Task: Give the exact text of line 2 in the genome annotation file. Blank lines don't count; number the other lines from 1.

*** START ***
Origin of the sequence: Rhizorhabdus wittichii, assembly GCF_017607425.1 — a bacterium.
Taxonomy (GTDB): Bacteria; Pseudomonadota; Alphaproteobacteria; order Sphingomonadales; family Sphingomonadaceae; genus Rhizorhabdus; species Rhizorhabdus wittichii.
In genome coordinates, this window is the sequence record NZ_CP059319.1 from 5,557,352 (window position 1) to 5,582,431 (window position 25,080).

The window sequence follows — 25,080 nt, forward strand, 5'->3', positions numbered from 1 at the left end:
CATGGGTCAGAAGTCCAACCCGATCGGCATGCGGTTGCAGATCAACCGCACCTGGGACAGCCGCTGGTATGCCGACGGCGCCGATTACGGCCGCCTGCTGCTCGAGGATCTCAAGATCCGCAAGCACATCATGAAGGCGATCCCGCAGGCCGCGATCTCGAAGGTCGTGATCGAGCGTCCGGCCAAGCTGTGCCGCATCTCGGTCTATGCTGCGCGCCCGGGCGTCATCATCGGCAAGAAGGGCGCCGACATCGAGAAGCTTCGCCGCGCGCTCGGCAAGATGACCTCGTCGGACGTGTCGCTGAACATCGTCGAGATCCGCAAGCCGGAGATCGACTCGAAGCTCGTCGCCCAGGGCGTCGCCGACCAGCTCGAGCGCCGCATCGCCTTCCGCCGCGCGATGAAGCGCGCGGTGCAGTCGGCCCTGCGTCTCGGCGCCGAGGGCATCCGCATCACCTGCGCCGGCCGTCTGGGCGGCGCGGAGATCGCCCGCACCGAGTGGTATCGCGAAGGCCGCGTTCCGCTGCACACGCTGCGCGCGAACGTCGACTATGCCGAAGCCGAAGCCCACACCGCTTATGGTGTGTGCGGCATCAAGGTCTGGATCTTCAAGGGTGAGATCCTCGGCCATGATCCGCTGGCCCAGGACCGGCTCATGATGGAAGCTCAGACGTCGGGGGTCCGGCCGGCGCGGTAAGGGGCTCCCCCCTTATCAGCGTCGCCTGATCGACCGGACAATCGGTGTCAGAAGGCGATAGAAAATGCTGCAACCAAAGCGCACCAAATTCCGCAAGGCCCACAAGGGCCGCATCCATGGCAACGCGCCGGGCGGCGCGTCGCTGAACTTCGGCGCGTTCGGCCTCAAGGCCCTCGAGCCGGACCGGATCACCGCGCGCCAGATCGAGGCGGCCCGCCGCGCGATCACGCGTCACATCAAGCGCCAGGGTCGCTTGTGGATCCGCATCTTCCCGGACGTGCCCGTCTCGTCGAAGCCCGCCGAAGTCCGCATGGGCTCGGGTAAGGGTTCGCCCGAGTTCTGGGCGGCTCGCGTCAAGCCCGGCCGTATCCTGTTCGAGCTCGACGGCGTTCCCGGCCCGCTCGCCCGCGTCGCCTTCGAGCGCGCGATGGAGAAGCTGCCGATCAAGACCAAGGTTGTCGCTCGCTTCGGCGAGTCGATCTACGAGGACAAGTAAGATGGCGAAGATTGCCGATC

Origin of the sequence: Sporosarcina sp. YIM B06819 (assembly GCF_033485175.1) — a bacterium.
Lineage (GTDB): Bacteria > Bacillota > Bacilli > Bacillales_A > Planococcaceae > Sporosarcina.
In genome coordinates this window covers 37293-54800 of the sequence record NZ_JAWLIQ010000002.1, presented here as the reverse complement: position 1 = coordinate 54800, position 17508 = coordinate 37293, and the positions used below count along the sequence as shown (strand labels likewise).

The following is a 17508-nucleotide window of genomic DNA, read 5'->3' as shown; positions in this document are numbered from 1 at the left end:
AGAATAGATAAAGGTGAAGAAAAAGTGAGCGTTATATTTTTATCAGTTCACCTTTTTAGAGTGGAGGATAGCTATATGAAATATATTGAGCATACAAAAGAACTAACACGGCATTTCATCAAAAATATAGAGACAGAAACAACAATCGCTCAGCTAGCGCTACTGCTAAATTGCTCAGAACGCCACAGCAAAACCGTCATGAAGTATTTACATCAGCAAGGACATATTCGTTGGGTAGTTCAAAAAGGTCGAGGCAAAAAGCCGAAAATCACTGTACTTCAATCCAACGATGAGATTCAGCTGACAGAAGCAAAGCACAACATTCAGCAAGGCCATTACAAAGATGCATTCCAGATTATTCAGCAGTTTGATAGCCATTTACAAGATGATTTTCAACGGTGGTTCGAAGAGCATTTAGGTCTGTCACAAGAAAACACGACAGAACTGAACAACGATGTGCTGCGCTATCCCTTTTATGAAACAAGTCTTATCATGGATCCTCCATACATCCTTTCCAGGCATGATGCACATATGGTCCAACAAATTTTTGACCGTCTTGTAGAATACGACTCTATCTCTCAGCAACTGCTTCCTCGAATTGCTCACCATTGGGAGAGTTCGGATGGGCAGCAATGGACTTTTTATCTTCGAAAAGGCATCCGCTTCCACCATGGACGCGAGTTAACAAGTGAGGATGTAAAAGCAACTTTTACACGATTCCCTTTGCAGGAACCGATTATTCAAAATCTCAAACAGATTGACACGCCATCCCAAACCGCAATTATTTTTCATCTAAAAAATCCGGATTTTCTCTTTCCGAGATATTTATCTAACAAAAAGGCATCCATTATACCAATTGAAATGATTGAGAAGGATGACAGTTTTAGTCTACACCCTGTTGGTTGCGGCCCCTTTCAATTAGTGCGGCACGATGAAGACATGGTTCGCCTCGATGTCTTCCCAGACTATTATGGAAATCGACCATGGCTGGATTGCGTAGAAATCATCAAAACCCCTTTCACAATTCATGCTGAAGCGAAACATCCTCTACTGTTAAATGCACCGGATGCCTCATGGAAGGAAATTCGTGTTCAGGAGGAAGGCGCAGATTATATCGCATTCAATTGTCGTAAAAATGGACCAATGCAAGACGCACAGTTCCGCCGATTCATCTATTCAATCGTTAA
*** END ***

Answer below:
Taxonomy (GTDB): Bacteria; Pseudomonadota; Alphaproteobacteria; order Sphingomonadales; family Sphingomonadaceae; genus Rhizorhabdus; species Rhizorhabdus wittichii.